While the situation in the city is far from perfect, the amount of change that has taken root in just a few years is, in the president’s opinion, a source of inspiration for communities all across the country.

As he addressed the crowd of roughly 300 people at the Salvation Army’s Ray & Joan Kroc Corps Community Center on Monday, President Obama hailed the city as a “symbol of promise for the nation.”

He added that even the work in Camden is far from done and referred to the efforts as a “work in progress” but he also built on the fact that the city was evidence of change and perhaps proof that eventually the relationship between Black and low-income communities and police officers can be mended without neglecting the needs of either party.

One social worker described Camden to The New York Times last year as a “different place” where “police officers aren’t afraid to come out of their cars and interact with the community” before adding that that new environment is exactly what has “changed how people feel about them.”

But the game of tug-o-war is far from over.

Law enforcement officials still feel as if the president is unfairly taking aim at officers while even some residents in Camden are not satisfied with the changes that are currently being praised as an example for police departments everywhere.

“The American Civil Liberties Union’s New Jersey branch expressed concern on Monday that the shift in Camden has been toward more arrests and tickets for low-level offenses such as riding a bicycle without a bell or lights, disorderly conduct and failure to maintain lights on a vehicle,” The New York Times reported. “And of the 65 complaints last year accusing the police of using excessive force, about two-thirds were dismissed by the department.”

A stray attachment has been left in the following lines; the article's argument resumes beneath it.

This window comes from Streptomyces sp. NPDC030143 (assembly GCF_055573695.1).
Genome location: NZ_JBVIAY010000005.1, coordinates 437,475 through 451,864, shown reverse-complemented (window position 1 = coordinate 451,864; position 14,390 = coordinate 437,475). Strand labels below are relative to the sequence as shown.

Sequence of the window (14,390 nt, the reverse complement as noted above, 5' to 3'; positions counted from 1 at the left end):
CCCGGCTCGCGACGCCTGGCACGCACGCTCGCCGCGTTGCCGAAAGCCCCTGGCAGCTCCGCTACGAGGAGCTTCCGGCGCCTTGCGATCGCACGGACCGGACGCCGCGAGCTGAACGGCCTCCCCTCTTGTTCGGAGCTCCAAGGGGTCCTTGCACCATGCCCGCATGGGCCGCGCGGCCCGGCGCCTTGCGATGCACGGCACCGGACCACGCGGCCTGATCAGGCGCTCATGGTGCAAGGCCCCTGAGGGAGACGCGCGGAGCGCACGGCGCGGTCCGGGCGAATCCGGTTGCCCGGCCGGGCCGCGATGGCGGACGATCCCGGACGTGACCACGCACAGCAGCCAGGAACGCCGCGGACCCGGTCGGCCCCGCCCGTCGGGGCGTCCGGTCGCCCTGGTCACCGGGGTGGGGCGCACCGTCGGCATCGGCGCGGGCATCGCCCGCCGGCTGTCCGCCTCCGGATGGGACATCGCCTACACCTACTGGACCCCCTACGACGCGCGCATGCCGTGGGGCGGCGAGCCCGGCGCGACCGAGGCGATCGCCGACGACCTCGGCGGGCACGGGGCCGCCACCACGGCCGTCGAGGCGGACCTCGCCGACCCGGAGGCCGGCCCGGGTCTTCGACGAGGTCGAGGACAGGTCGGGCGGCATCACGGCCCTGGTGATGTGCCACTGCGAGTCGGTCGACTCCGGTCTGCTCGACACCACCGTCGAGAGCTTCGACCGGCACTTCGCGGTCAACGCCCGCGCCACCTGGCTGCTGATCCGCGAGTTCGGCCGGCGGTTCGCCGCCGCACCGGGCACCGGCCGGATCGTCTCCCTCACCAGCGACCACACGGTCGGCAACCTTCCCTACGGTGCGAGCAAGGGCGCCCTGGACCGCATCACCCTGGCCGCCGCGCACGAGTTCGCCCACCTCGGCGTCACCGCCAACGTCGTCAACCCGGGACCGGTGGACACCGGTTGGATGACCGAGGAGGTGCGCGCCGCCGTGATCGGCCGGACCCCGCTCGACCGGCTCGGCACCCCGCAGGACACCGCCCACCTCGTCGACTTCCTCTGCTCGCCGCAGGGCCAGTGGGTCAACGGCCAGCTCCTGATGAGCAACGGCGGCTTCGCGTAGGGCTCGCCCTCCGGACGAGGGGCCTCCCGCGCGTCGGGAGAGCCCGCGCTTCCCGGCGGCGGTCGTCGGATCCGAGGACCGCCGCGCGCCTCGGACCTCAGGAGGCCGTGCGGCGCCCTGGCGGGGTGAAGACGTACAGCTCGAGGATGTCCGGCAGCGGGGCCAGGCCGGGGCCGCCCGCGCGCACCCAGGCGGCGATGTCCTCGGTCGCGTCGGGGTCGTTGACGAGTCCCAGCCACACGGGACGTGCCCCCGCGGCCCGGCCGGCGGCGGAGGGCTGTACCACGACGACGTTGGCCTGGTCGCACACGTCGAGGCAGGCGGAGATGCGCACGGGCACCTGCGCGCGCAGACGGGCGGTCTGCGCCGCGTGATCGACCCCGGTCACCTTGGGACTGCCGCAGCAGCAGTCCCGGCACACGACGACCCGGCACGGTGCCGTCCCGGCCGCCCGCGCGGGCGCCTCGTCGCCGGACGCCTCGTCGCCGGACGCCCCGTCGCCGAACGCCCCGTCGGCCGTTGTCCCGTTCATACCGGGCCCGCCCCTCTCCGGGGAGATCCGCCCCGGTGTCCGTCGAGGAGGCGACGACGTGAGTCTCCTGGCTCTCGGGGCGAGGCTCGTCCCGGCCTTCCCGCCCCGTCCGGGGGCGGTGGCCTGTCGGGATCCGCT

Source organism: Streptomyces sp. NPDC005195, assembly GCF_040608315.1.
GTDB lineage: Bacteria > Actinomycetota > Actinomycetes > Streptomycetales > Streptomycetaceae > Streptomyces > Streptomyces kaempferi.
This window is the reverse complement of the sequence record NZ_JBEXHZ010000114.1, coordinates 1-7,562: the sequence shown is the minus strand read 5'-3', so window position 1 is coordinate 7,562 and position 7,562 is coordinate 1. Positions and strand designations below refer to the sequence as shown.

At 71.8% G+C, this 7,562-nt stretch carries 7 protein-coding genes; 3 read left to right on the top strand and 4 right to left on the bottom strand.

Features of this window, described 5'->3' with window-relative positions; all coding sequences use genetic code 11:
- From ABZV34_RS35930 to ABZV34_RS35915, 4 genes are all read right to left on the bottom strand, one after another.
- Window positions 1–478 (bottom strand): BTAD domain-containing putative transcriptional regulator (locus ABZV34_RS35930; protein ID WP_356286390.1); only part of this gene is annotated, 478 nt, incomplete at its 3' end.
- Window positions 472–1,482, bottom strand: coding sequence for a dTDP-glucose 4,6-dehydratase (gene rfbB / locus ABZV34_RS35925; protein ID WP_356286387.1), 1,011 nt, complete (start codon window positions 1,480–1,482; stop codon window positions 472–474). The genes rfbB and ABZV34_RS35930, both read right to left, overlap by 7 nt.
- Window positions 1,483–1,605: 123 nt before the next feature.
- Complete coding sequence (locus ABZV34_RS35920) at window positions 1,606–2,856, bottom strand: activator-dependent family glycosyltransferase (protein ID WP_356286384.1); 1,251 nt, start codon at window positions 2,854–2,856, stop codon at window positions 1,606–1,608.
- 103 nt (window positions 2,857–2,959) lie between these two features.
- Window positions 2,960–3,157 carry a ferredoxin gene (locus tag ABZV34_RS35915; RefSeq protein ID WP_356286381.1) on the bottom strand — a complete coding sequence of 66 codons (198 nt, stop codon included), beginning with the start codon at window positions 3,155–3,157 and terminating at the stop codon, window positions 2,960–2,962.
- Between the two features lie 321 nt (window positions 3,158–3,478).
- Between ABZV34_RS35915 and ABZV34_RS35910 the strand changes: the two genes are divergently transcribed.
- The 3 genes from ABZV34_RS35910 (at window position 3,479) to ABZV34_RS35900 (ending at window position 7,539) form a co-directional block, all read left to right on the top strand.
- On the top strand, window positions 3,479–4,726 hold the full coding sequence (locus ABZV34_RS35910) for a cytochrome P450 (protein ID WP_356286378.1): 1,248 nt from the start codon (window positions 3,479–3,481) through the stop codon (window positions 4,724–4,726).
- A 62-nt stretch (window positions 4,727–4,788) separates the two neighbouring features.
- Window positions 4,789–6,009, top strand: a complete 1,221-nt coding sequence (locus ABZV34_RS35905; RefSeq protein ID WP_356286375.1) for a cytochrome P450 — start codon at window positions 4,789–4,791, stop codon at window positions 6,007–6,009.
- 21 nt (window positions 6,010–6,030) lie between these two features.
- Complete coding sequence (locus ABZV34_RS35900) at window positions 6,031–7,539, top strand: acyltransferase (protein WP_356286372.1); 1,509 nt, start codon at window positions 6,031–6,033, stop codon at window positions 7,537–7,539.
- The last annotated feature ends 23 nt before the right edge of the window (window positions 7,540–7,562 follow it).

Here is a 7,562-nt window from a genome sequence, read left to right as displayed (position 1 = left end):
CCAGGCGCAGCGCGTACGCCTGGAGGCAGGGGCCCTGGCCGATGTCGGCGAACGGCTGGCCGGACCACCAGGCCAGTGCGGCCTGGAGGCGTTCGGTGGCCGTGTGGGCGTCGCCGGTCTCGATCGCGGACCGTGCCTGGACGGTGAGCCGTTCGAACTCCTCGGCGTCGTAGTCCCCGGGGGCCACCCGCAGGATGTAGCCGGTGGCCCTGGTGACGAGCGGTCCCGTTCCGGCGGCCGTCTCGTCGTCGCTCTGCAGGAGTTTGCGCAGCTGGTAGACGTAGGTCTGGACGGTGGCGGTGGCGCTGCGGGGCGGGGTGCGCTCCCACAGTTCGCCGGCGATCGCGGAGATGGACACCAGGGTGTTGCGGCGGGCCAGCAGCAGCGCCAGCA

Those types of changes could very well “create a climate of fear, rather than respect,” Udi Ofer, the executive director of the New Jersey branch of the ACLU told the New York Times.

Meanwhile, the national president of the Fraternal Order of Police, Chuck Canterbury, is insisting that there isn’t enough trust in law enforcement while accusing the president of making accusations of poor policing “without knowing the facts.”

A senior advisor to the president, Valerie Jarrett, countered that the president has never placed all the blame on police officers and even noted that he has praised law enforcement on several occasions. He even sung praises of their courage as he addressed the crowd in Camden.

“To be a police officers take a special kind of courage,” he said. “We can’t ask the police to contain or control problems that the rest of us aren’t willing to face or do anything about.”

It’s yet another statement from the president that seems to be supporting the idea of a collaborative effort between police and the communities they serve in order to mend the rapidly growing rift between them.

But it is an approach that may be difficult to see manifest as both communities have varying opinions on the president’s latest move yet again.

Most communities are applauding the president for the new ban on military style weapons for local police departments, noting that having that kind of artillery only adds fear and fosters mistrust. Canterbury, however, says it’s just another example of the president picking sides instead of fixing issues.

“Putting those on restricted lists and making it so you’re going to have to justify having that equipment gives the connotation that the police shouldn’t have that protection,” he added. “The fact is, a riot can happen in any city in America.”

Of course, riots have already happened in cities across America. It wasn’t until cases like Ferguson, however, that an American city suddenly looked like a foreign war zone.

The new regulations on such weaponry is aimed at making sure there are no more racially biased deployments of armored vehicles and assault rifles that are being placed up against a bunch of protesters with an artillery of rocks, bottles, and cardboard signs.